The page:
Nurses can be certified as intravenous (IV) infusion nurses. IV nurses are experts in the administration of medications and fluids. They may use an IV line, central line, or catheter. As more patients seek care at home, the need for these professionals on an outpatient basis is growing.
Nonhospital use of IV hydration is becoming more popular. It is used to administer vitamins, hydration, and treatment to increase energy or improve skin quality. There are opportunities to open your own business or join a franchise business dedicated solely to the administration of IV hydration.
There are advantages to joining a franchise as you start with a recognizable name and support. However, you are limited to using the franchise suppliers' products and the services the franchise allows. If you choose to open your own company, you'll need to:
- Find funding
- Create a business plan
- Apply for licenses and permits
- Build your team
- Get malpractice insurance for your providers
7. Content Editing Business
Being a nurse writer or content editing is a fast, affordable business you can start from home. It is easiest to get started by targeting a specific market. For instance, nurses who need a refresher on grammar, punctuation, and writing may consider an online course. Nurses also have an in-depth knowledge of medical jargon and physiology, which lends to medical, health, and wellness writing.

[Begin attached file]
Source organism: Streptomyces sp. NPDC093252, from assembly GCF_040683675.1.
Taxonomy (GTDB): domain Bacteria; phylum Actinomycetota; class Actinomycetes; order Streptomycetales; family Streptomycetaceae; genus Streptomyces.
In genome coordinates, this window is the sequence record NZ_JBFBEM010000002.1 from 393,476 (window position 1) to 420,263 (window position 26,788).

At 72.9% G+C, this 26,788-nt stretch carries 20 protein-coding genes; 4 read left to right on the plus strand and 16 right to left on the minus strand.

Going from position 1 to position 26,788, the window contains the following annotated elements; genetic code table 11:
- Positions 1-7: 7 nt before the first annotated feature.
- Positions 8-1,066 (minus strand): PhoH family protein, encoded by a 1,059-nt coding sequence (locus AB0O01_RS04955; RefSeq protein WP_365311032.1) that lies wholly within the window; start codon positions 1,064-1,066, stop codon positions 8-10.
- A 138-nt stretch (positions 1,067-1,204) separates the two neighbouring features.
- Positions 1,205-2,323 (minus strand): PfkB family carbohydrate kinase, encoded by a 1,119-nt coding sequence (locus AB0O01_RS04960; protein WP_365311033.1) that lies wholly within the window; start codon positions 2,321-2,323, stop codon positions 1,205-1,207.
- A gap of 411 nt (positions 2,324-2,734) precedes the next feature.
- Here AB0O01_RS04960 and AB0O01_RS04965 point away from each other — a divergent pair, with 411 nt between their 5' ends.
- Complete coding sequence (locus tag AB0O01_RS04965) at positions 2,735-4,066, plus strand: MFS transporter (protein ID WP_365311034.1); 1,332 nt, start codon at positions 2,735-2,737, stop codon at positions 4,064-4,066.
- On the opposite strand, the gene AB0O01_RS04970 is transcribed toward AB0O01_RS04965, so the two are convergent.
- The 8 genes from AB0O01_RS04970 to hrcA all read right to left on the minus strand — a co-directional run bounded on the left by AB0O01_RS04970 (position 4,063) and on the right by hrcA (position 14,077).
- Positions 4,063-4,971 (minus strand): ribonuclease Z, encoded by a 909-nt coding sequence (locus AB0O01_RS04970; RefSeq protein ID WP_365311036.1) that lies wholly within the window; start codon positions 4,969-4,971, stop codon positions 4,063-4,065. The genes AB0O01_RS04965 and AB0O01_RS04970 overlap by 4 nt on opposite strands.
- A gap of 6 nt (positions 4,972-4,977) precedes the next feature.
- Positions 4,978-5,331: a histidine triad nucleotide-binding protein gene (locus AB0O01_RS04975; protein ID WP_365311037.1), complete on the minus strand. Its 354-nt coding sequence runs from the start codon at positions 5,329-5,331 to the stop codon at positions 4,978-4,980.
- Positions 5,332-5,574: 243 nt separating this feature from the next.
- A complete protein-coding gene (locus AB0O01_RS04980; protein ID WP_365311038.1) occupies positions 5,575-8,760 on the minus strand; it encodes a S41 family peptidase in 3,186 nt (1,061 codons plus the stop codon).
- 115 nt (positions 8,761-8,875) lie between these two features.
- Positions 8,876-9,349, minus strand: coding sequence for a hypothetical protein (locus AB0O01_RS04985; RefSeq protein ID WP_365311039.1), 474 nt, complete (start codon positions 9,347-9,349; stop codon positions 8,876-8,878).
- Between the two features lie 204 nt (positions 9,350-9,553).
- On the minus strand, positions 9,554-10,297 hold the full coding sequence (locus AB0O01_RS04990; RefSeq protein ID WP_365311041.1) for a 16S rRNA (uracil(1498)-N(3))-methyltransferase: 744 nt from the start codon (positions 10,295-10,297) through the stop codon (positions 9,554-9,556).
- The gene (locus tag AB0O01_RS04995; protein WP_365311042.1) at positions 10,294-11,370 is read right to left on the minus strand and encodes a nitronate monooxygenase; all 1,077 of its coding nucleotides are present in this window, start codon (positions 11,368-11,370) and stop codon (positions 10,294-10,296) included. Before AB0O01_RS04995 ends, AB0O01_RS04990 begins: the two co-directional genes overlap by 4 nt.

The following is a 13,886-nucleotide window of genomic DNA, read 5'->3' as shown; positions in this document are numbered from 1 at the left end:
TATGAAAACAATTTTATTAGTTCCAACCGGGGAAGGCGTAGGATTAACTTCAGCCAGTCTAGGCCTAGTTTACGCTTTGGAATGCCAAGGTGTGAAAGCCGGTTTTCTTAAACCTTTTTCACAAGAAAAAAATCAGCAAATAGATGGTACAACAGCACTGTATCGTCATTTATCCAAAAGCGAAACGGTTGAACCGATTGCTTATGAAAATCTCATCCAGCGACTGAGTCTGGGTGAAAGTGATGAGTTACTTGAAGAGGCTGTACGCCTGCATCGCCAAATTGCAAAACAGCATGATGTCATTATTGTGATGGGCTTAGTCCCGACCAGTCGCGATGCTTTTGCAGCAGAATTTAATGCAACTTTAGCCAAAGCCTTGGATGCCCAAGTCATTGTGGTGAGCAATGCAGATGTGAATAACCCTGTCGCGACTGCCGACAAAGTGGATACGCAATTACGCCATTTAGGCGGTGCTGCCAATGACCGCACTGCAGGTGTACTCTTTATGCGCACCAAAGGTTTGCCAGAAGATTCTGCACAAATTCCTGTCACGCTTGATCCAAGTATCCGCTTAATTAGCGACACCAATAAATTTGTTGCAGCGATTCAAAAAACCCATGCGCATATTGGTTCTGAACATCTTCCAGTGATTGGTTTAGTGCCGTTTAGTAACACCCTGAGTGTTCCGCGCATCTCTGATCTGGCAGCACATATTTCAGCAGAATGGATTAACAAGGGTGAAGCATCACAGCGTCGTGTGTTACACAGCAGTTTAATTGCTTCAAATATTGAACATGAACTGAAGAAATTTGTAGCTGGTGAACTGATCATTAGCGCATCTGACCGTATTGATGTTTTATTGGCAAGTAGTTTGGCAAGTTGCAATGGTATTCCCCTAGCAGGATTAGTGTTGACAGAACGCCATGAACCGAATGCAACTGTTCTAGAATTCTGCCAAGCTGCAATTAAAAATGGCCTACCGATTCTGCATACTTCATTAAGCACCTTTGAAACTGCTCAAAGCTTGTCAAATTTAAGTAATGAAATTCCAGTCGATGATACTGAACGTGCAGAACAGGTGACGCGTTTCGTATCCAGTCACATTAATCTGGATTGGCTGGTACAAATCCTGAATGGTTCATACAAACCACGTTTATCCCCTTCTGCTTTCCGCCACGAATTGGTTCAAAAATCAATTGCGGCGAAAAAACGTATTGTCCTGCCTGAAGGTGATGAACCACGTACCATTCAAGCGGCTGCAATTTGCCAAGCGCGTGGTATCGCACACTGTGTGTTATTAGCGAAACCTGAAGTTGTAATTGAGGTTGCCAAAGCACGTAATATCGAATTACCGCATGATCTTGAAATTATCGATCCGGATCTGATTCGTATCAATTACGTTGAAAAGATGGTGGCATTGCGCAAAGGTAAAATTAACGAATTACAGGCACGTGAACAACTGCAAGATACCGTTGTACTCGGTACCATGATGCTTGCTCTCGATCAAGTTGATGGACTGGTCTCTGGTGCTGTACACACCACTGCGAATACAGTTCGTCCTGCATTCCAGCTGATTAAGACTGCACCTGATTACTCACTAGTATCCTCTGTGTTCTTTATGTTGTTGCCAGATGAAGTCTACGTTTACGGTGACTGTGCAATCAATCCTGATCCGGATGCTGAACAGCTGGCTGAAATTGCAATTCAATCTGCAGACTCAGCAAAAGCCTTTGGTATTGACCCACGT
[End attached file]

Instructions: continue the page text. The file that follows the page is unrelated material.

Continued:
It's important to familiarize yourself with several style guides, such as APA, MLA, and the Chicago Manual of Style. You must also determine what you will charge for your services. It would be best to establish yourself as a business for tax purposes, permits, and marketing plans. You might consider applying for posted jobs to get testimonials from satisfied clients before pitching companies on your services.
8. Legal Nurse Consultant
Nurses must hold an active registered nurse (RN) license in the state where they practice to be legal nurse consultants. These professionals analyze and evaluate documentation and testimony to offer a medical opinion on the delivery of healthcare and patient outcomes. They may also determine the nature and cause of documented injuries. The legal nurse consultant assesses if healthcare guidelines were followed during care.
Nurses must have strong nursing skills in documentation, communication, and critical thinking. To sit for the certification examination by the American Association of Legal Nurse Consultants (AALNC), a nurse must have 2,000 hours of clinical experience. The AALNC offers a review course to help pass the 200 multiple-choice exam.
This business idea for nurses requires little start-up costs and may be done from the comfort of your home as a remote RN job. However, nurses must maintain their license and certification and do their own marketing to find clients.